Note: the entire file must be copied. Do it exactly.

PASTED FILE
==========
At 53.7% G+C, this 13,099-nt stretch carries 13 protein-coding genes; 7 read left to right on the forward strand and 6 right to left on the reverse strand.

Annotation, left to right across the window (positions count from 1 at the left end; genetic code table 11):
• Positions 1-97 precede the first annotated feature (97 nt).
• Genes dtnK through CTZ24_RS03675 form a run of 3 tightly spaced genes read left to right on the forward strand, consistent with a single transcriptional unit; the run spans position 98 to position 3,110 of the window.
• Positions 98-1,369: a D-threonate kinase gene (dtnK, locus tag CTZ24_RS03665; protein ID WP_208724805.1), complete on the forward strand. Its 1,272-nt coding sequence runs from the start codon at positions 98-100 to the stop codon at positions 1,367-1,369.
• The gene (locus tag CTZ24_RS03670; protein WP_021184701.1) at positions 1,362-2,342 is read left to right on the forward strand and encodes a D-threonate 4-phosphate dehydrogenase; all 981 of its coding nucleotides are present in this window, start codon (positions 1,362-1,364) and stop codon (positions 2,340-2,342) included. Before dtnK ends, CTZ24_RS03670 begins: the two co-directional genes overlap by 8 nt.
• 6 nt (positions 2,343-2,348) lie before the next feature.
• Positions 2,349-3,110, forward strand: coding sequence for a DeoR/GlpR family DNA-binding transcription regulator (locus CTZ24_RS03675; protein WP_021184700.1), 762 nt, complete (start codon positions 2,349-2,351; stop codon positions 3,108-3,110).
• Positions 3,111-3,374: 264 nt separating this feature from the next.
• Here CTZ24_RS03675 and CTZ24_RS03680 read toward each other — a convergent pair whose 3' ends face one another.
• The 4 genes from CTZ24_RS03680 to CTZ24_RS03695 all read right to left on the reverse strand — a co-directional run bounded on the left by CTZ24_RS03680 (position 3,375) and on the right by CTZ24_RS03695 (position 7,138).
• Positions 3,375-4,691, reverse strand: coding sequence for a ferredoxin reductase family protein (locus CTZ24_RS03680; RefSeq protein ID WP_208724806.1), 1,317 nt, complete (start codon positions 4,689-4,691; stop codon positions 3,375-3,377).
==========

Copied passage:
At 53.7% G+C, this 13,099-nt stretch carries 13 protein-coding genes; 7 read left to right on the forward strand and 6 right to left on the reverse strand.

Annotation, left to right across the window (positions count from 1 at the left end; genetic code table 11):
• Positions 1-97 precede the first annotated feature (97 nt).
• Genes dtnK through CTZ24_RS03675 form a run of 3 tightly spaced genes read left to right on the forward strand, consistent with a single transcriptional unit; the run spans position 98 to position 3,110 of the window.
• Positions 98-1,369: a D-threonate kinase gene (dtnK, locus tag CTZ24_RS03665; protein ID WP_208724805.1), complete on the forward strand. Its 1,272-nt coding sequence runs from the start codon at positions 98-100 to the stop codon at positions 1,367-1,369.
• The gene (locus tag CTZ24_RS03670; protein WP_021184701.1) at positions 1,362-2,342 is read left to right on the forward strand and encodes a D-threonate 4-phosphate dehydrogenase; all 981 of its coding nucleotides are present in this window, start codon (positions 1,362-1,364) and stop codon (positions 2,340-2,342) included. Before dtnK ends, CTZ24_RS03670 begins: the two co-directional genes overlap by 8 nt.
• 6 nt (positions 2,343-2,348) lie before the next feature.
• Positions 2,349-3,110, forward strand: coding sequence for a DeoR/GlpR family DNA-binding transcription regulator (locus CTZ24_RS03675; protein WP_021184700.1), 762 nt, complete (start codon positions 2,349-2,351; stop codon positions 3,108-3,110).
• Positions 3,111-3,374: 264 nt separating this feature from the next.
• Here CTZ24_RS03675 and CTZ24_RS03680 read toward each other — a convergent pair whose 3' ends face one another.
• The 4 genes from CTZ24_RS03680 to CTZ24_RS03695 all read right to left on the reverse strand — a co-directional run bounded on the left by CTZ24_RS03680 (position 3,375) and on the right by CTZ24_RS03695 (position 7,138).
• Positions 3,375-4,691, reverse strand: coding sequence for a ferredoxin reductase family protein (locus CTZ24_RS03680; RefSeq protein ID WP_208724806.1), 1,317 nt, complete (start codon positions 4,689-4,691; stop codon positions 3,375-3,377).